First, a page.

to build up right into here, and then leave the other side. You remember how what
we did in the back is that we kind of built
it up like in sections? You see it’s stepping? We need to do the same
thing, but only one step here and in here. So what we have to do, let’s
start off with the first one here. And we need to see– see,
this is where I finished off, so I know that I
need to go this way. The other side, same thing. So I need to go this way. And if you go the
other way, for example, it’s going to appear
backwards and upside down. So what we have to
do is that we have to fasten on some new yarn. And let’s get our
stitch work ready. Let’s get our hook. And what I need
you to do is that I need you to skip over
to the sixth stitch, or skip 6 stitches
and go to the 7th. So 1, 2, 3, 4, 5, 6, and 7. This is a single crochet. I can see that, so I’m
going to attach it. And I’m going to chain up 3. So you’re going to
maintain the pattern as is. So chain up 3. 1, 2, and 3. Just let this straggler
just fall on top, and then you’re
going to bury it. And you’re just going to
go across the rest of it all the way to the neckline. We’re just following
the pattern. So single, double,
single, double. That’s it. We get that. So just coming out. And then the very end in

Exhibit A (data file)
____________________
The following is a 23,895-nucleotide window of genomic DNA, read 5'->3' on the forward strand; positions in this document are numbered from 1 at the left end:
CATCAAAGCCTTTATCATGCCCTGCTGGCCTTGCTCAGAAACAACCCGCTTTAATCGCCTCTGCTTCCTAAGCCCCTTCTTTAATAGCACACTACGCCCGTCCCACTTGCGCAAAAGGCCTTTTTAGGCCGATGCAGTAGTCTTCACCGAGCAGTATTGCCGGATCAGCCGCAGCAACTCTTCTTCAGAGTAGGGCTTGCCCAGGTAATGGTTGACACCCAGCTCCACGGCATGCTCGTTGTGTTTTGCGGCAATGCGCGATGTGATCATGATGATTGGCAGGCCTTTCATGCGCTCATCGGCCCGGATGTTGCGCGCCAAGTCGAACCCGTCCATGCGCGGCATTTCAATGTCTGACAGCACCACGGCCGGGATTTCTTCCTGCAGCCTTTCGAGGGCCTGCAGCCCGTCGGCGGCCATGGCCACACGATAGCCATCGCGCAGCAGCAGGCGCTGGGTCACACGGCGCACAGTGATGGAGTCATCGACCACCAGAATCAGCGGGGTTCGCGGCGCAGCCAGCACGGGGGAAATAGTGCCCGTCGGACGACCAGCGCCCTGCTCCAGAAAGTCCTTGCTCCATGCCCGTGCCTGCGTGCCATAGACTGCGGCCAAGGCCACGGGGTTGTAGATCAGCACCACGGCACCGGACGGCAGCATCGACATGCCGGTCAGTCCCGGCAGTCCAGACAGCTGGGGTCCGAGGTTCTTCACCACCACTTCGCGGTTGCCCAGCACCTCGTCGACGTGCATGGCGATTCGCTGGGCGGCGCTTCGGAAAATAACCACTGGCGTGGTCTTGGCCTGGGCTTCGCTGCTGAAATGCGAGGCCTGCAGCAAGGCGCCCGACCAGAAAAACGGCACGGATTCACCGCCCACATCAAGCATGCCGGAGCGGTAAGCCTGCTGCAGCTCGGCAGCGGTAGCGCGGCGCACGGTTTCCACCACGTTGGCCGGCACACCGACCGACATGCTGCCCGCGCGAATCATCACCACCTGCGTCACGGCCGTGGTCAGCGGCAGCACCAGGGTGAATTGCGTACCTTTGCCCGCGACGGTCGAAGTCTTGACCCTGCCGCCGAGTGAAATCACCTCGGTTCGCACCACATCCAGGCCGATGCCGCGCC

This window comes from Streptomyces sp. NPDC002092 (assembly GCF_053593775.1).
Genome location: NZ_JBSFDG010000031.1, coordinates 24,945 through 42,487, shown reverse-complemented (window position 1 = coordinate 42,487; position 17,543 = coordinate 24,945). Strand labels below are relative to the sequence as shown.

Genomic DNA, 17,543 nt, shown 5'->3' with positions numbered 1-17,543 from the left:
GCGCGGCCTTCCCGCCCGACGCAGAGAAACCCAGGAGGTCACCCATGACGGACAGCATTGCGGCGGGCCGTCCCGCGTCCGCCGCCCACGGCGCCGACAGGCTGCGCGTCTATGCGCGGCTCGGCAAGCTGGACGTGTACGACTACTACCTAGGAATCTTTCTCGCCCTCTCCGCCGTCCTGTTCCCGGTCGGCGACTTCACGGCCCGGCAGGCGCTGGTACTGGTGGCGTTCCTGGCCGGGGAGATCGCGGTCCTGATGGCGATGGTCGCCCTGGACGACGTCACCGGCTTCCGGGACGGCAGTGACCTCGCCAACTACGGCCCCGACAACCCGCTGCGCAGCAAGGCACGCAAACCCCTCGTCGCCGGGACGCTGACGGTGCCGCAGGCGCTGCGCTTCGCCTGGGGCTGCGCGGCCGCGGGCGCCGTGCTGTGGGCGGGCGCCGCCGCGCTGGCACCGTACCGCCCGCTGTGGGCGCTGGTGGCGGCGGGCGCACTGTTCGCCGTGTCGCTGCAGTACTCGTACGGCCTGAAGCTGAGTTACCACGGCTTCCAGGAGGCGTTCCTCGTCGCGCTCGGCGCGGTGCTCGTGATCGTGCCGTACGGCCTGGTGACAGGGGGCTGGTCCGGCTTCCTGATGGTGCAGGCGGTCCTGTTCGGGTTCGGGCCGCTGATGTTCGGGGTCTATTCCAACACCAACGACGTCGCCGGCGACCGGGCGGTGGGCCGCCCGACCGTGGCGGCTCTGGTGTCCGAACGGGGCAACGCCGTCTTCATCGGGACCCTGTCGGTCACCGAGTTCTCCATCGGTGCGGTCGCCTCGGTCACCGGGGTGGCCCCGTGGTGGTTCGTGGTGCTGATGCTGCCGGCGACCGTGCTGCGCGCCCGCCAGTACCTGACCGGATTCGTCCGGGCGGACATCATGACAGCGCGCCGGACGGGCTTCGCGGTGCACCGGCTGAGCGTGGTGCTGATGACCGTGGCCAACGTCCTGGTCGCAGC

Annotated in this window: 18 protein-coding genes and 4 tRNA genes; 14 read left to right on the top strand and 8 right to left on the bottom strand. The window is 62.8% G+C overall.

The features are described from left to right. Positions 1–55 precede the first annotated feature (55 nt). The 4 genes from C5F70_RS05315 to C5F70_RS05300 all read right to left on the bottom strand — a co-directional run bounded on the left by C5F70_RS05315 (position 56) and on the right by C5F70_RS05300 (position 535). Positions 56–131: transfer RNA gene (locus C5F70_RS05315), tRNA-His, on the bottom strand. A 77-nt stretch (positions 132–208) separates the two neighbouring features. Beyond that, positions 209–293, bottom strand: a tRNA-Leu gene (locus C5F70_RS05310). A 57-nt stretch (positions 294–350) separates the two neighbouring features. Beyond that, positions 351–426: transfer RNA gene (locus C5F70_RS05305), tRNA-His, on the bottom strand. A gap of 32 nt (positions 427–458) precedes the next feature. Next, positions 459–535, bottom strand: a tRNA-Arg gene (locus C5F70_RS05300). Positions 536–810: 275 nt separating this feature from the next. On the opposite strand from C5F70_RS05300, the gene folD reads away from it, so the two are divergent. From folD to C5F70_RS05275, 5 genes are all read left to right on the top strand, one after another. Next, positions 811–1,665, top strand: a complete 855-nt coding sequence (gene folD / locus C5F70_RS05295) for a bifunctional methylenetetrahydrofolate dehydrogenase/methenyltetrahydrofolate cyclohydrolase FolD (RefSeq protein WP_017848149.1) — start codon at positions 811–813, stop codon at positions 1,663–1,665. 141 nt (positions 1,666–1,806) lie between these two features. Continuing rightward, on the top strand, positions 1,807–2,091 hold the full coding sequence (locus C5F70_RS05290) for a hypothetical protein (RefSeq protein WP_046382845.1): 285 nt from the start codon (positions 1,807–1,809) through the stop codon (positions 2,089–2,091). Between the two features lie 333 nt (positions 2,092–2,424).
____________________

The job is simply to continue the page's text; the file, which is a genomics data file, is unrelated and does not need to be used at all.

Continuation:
this case would be a double, because I’m following the
pattern as is, just like that. OK. So now I have a little
mini step up here. And this will make a
difference in the end, so you’ve just got
to trust in it. And now I’m going
to fasten that off. And before I go
too far, I’m just going to just lock
it into position, and I’m going to use a darning
needle to hide that in. I’m going to come
to the other side. So the other side the neck
has to be bigger here. So where it’s
coming up the neck. So what we have to do is
that we have to then start on that side, just like that. OK. And so what I would recommend
is that you can either count the stitches– so
1, 2, 3, 4, 5, 6, and 7 is what I did on this side here. So if you can just
start on the edge corner here and just follow it as is. So the first one is going
to be a single crochet in. I can see that. So just join it with